Saturday, October 6, 2012


original post on following link.


An Introduction to the Linux-based Assignments

Note: Please use the class discussion board (you can find it on your blackboard) as a communication and Q&A tool.  Should you still need to send an e-mail inquiry, address it to the TA (Brandon Shroyer: bshroyer at cs ...) and cc the instructor. 
A few words about QEMU and Linux

Linux is a Free Operating System kernel originally spear-headed by Linus Torvalds. It has been adopted by many UNIX-like Operating Systems distributors. GNU/Linux is a variant that is built around the Linux kernel and software (compiler, libraries, shell, etc.) by the GNU Project. Debian is a Free GNU/Linux distribution. We will be using Linux kernel 2.6.26.5 from the kernel repository. We will be using a stable Debian release (Etch) as the distribution with which we test our Linux kernel modifications.

QEMU (Q Emulator) is a processor emulator that began as a project by Fabrice Bellard. It is also Free software, can emulate many different CPUs, and it is stable and fast (QEMU relies on dynamic binary translation to achieve reasonable performance, but can also use a virtualizer to boost it even more). QEMU is a full system emulator so it can give you access to the network and emulate your peripheral devices; we will be providing you with a file, which is the virtual disk image where Debian is installed. We will be using QEMU (v0.10.16 from the repository) to virtualize a whole Debian system with an i386 CPU.

The bundle of QEMU as the system emulator, Debian GNU/Linux as the system, and the latest Linux kernel will be our testbed for Linux kernel development. We will be referring to it as QDGL from now on (QEMU - Debian GNU/Linux). We will be referring to your desktop or whatever machine you run QDGL on, as the host OS, and the virtualized Debian GNU/Linux as the guest OS. 
QDGL Disclaimer

The QDGL bundle is a bundle of Free software and is also available as such and without any guarantee.

You are not required to use QDGL; you can build your own configuration or use any other tool you want, but you will have to confirm your assignment works on QDGL. For the purpose of this class, QDGL has been pre-configured for your convinience, so it is suggested that, though you can build your own configuration, you stick to the one provided. Since this is the first time we will be using this platform, we might experience bugs occasionally; we will need your cooperation to fix them, so make sure you communicate the bugs and problems you might experience. More importantly, make sure you make backups of your work regularly.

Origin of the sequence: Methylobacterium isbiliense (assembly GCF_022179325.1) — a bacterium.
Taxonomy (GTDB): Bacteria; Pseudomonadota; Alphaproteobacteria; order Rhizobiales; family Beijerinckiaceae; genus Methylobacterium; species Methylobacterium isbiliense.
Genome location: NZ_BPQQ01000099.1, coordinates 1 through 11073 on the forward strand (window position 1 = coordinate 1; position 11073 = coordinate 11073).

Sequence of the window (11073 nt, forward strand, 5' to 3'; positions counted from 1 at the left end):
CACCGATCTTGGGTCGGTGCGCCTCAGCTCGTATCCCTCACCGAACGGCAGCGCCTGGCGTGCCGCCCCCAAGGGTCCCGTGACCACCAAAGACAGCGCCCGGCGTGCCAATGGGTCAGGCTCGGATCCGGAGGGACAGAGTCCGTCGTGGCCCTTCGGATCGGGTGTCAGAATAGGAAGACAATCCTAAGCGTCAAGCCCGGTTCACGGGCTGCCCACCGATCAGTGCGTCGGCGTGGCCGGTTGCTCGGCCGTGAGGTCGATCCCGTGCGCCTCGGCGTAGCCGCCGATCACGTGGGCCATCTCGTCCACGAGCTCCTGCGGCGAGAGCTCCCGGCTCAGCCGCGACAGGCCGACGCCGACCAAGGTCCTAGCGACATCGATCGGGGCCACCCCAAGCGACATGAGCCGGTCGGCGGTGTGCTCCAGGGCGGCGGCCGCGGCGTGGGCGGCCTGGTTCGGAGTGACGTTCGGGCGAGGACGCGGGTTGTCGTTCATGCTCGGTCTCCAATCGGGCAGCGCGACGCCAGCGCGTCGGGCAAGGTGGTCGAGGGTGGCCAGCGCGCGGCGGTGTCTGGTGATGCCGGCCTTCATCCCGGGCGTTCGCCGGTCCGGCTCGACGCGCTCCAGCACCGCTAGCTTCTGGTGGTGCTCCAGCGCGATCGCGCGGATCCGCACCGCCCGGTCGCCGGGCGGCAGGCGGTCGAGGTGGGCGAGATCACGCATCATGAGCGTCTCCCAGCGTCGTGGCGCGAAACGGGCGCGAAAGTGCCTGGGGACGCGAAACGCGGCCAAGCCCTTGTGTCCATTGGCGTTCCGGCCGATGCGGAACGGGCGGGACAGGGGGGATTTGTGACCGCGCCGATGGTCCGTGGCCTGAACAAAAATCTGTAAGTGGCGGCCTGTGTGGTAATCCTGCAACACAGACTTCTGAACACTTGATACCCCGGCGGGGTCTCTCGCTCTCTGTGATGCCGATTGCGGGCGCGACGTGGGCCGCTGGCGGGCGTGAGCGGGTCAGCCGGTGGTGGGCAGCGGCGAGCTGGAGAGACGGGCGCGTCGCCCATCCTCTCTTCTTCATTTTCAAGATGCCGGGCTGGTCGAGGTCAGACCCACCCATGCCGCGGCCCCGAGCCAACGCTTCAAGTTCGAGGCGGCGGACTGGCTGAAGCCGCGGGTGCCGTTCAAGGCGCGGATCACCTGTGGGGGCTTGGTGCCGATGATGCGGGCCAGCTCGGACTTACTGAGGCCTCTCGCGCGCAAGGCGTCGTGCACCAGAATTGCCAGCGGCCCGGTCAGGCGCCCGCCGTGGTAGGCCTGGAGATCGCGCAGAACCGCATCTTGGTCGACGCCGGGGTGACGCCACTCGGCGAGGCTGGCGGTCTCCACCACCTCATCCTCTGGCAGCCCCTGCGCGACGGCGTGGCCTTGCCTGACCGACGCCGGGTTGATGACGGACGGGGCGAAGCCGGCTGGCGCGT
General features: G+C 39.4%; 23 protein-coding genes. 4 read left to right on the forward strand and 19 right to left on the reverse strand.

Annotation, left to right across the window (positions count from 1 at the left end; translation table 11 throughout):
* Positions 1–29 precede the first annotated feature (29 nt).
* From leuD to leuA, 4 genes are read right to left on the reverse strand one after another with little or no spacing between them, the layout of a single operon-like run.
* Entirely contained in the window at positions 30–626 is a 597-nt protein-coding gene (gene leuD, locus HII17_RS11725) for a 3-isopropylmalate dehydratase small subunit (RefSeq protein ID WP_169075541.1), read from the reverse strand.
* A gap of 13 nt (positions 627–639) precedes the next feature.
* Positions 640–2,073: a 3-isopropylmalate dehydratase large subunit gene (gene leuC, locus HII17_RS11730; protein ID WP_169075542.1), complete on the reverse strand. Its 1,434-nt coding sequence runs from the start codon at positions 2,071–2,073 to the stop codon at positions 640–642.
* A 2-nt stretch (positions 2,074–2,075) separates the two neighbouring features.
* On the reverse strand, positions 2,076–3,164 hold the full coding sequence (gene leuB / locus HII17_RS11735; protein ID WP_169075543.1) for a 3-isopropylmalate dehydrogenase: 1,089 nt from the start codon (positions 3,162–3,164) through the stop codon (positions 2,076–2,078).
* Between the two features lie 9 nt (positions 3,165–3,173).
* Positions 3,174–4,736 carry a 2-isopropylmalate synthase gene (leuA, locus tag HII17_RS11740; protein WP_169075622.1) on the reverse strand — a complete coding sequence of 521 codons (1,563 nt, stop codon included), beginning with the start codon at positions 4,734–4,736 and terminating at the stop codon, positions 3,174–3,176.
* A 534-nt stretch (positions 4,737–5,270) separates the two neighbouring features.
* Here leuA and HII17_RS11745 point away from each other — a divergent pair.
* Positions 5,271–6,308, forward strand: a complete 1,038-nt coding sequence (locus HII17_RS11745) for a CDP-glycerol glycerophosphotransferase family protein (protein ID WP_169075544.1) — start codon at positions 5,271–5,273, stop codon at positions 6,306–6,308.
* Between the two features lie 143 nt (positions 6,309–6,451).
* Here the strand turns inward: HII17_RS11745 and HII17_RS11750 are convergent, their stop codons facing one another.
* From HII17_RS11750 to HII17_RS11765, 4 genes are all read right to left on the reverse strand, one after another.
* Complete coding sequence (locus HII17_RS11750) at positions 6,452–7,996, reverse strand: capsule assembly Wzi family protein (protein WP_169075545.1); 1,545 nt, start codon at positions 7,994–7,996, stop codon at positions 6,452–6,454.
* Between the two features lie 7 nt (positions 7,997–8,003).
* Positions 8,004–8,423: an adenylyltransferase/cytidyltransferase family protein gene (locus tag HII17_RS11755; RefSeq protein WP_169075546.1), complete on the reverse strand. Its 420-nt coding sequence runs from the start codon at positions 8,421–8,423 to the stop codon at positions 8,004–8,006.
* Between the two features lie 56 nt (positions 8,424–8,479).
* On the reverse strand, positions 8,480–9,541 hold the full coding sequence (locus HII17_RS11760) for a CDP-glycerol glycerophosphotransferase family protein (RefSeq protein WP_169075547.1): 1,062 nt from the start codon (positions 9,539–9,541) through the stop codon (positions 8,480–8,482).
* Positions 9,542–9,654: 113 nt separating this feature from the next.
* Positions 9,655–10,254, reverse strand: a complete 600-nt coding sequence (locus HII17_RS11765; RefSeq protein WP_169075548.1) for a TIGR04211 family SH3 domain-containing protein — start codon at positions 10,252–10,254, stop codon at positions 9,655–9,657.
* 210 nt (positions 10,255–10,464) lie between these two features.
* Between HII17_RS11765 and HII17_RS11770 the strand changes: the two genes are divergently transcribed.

QDGL: List of files you 'll need and how to acquire them
In the QEMU/Linux assignments, you are required to use QDGL to modify and test a Linux kernel. You will be using your personal cs/csug accounts for development.
First you need to copy QDGL to your directory. You will need ~562MB just to grab QDGL, and another ~400M as soon as you untar and compile the kernel, so make sure you have at least 1GB of free disk space in your account (the instructor and system administrators have made sure you have the appropriate allocation). We will be using a stock kernel from the kernel repository, version 2.6.26.5 (pre-configured).
Below is the list of the contents of QDGL:
  • linux-2.6.26.5.tar.bz2 : The Linux kernel. You will have to untar it and compile it with any modifications suggested per assignment.
  • hda.img : Debian's virtual disk image. Your disk is  seen by the linux kernel as device /dev/hda - more about this below. Do not touch this file.
  • qemu : This directory holds the binaries of your emulator, QEMU, plus other files QEMU needs to work properly (virtual PC bios, video device, etc.). Do not touch anything in this directory.
To acquire QDGL
  • Undergrads* : Copy QDGL to your home directory using the following instruction: cp -r ~cs256/QDGL ~
  • Grads** : Copy QDGL to your home directory using the following instruction: cp -r ~cs456/QDGL ~
*    Or anyone with access only to the undergrad network
** Or
 anyone with access only to the grad network

QDGL: Test driving your system

To take a look at the default Debian installation, move into your copy of the QDGL directory (cd QDGL), and on your terminal run the following instruction:

./qemu/bin/qemu -m 64M -L ./qemu/share/qemu/ -hda hda.img -nographic
Explanation:
  • ./qemu/bin/qemu : execute the emulator binary
  • -m 64M : tell the emulator that the emulated system will have a physical memory of 64 MB. Feel free to increase this number if your host can accept a larger value
  • -L ./qemu/share/qemu : tell the emulator where to find the virtual pc bios and other necessary files for the system emulation
  • -hda hda.img : tell the emulator which file will act as the virtual hard disk image - this file should appear as device /dev/hda in the guest GNU/Linux OS